Key Documents for Your Outsourcing Transaction

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    I just tuned into a free Deloitte Consulting webinar and want to share some of the highlights from attorney Philip Porter, a partner on IP and Technology for Hogan & Hartson LLP.

    Mr. Porter gave a 10- or 12-minute talk on essential documents you’ll want to have for your IT-oriented outsourcing engagements as well as key contract issues you’ll probably face during negotations.

    Here are the key documents he identified:

    1. The main agreement, sometimes called the master services agreement, which includes standard terms and conditions, nothing new or surprising. The major responsibility for getting this in order lies with the attorney for the outsourcing transaction.

    2. The description of services or statement of work, which describes what the services provider will deliver and what the customer will get. If it’s not in the list, don’t expect to get it as part of the proposed bid.

    3. The service level agreement (SLA), which sets forth performance standards. It will probably include deadlines, frequency, or just requirements (“this is the way it has to be done”). Its goal is to describe in detail the services delivered in a way the client needs them.

    4. The payment schedule. Sound simple? Mr. Porter says it involves a host of issues that have to be dealt with: What are the fees? How are charges levied? When are due dates? How does invoicing happen? Who invoices whom? What happens if there’s a late payment?

    Two optional forms of documentation he said are becoming more common include these:

    5. Tower documents, which represent separate agreements for distinguishable services. For example, you might have a separate agreement that describes help desk services and requirements and another for telecom. The advantage to this approach is that weaknesses in one area (such as unmet service levels) don’t have to affect the business dealings or services in another area. Tower documents bring focus to individual transactions.

    6. Governance documents: These describe the processes for communications between the provider and the customer. The idea, Mr. Porter explained, is to focus “both parties on the importance of communication at the outset of the relationship.”

    Much of the contract work is simply business as usual — the kind of legal text you’d find in any business transaction agreement.

    Yet key contract issues are those that are controversial. These require, being “negotiated very intently.”

    These include:

    • Performance bond: This is an incentive for a service provider to provide the services for the customer when the customer needs them. They’re typically short-term and protect the actual transition of the services. As he said, it is often crucial for that process to be completed and for the service provider to get its “hands on the operation and be operating at a specific time.” The performance bond is used to ensure the transition happens at a given time.
    • Parent guarantee: When you’re dealing with the subsidiary of a larger provider, it’s important for the customer to know that if the subsidiary can’t deliver the services, the parent company is standing by to do so. These generally last throughout an outsourcing contract.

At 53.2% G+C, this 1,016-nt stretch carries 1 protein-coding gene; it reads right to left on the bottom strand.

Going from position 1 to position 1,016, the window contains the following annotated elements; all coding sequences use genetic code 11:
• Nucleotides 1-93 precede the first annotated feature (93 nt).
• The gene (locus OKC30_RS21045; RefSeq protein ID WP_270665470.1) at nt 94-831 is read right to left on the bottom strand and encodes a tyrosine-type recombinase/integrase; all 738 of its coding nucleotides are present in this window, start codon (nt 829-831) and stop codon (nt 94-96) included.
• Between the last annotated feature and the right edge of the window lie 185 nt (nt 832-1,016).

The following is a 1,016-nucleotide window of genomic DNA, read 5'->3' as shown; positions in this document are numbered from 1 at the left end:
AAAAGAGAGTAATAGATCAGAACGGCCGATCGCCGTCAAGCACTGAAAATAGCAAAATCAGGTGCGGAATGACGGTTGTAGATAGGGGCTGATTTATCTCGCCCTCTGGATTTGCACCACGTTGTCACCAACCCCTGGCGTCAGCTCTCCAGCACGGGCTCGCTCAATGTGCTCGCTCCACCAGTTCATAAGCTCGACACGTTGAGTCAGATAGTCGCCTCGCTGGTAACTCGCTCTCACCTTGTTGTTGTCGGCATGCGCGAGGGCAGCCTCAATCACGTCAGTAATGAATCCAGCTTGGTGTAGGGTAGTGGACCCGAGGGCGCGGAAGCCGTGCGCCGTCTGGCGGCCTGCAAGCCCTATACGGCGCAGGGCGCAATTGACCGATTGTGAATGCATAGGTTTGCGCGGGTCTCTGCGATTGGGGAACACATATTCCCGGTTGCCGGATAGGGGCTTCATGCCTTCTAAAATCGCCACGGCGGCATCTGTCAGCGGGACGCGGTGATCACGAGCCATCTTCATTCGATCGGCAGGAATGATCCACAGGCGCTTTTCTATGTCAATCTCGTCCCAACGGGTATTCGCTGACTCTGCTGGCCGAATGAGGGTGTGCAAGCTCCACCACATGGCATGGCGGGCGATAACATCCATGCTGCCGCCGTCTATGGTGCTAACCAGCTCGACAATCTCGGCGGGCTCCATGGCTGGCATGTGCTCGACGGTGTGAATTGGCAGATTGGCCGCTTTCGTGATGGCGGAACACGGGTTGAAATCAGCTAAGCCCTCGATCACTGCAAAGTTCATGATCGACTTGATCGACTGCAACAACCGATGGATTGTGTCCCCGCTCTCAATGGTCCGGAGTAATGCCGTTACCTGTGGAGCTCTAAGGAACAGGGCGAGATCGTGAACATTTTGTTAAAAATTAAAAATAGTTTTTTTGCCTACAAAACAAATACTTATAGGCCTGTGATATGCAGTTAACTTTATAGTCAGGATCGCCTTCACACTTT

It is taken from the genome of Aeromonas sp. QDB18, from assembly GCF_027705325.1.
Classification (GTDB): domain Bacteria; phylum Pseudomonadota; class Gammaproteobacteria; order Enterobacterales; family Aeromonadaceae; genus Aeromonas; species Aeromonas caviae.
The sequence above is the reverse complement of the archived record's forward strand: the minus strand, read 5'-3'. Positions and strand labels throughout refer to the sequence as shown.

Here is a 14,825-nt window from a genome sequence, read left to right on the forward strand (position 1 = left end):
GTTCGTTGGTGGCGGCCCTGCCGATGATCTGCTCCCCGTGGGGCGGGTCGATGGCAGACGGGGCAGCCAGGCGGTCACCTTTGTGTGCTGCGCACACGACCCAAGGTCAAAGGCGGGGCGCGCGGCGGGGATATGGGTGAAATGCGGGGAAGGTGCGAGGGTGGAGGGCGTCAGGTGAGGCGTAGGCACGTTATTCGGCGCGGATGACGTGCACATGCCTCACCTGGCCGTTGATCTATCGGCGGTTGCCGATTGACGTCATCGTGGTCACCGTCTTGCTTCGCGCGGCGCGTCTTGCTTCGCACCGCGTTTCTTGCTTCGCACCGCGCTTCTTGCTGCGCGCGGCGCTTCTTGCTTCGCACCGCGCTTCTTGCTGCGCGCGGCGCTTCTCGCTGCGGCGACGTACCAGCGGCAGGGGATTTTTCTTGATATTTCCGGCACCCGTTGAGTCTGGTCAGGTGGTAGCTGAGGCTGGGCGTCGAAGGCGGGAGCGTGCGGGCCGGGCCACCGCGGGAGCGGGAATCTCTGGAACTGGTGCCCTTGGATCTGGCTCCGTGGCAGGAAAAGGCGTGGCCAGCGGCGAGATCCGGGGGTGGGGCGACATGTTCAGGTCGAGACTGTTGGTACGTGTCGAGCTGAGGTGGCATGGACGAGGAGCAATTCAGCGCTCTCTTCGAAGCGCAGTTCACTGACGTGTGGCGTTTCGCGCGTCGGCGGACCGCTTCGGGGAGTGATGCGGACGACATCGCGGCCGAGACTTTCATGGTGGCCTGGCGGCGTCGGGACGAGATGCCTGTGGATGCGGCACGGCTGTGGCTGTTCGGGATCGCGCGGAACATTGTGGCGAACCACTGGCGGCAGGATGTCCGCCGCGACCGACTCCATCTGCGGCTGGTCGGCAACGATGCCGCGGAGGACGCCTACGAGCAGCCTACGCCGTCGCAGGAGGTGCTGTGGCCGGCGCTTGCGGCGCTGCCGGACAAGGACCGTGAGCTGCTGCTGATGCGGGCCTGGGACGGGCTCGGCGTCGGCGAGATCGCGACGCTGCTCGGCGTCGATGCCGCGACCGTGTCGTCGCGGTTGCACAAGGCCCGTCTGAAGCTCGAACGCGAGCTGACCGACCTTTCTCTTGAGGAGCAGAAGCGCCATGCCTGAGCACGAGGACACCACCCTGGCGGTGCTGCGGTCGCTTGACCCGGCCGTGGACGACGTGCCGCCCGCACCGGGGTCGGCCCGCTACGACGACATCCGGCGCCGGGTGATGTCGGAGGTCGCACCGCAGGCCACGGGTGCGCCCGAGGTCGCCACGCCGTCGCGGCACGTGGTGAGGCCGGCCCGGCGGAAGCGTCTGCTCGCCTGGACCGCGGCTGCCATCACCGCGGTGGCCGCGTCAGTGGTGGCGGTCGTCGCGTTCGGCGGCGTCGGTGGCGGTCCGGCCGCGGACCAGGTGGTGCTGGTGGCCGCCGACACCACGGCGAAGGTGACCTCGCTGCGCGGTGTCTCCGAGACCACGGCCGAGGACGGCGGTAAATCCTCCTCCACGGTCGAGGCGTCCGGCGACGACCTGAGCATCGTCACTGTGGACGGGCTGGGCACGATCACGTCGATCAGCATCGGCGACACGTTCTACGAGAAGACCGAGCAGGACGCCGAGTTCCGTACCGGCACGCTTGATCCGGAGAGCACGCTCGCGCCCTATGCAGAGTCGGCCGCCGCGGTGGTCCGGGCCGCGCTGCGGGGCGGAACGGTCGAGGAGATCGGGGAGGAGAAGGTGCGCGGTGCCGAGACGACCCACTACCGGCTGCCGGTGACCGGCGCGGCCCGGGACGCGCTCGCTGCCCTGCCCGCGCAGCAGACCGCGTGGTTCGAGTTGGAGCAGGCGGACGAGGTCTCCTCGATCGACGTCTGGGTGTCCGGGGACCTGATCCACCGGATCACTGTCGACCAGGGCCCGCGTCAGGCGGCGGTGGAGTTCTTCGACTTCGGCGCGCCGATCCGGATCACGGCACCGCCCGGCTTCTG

• Scope definition: These define what services are in scope and what services are out of scope so that the provider can accurately price what’s being delivered.
    • Change control: Companies’ needs change over time. This is a mechanism for recognizing this fact of business; it serves both parties. The provider can assume that the client won’t dramatically modify the terms of the agreement down the road without an impact on price and the client expects the provider to respect modifications to business demand without exacting an unreasonable financial punishment.
    • Responsibility for resources (employees, technology, etc.).
    • Transition (contracts, employees, technology).
    • IP allocation
    • Indemnities
    • Limitations on liability: If something goes wrong, who’s going to be liable for what? That’s part of every commercial transaction. There are specific formulas followed.
    • Termination provisions: These are long-term transactions. The provider has made a price proposal based on specific termination date. What happens if that changes?
    • Post-termination assistance: Making sure customer is able to transition services back in house or to another service provider.
    • Service levels and remedies: To spell out incentives and punishments.
    • Invoicing and payments: How it’s done and what happens in long-term agreements. (The same price for services delivered today won’t work 10 years from now. So how does the transaction handle cost -of-living increases?)

    Mr. Porter offered these negotiation strategies:

    • Begin negotiations before final provider selection.
    • Handle negotiations in parallel (business person to business person, lawyer to lawyer).
    • Set up document and version control to manage who’s making changes and how to ensure everybody is looking at current versions of documents.
    • Identify and internally resolve issues to “keep things moving.” Move on and allow individual parties to think internally on those issues that are turning out to be contentious.
    • Figure out a way to handle “negotiation sidebars.” If you have an issue that becomes difficult to solve, put it in a “parking lot” for later negotiation.

    Hogan & Hartson is online here:

    http://www.hoganhartson.com/site/default.aspx

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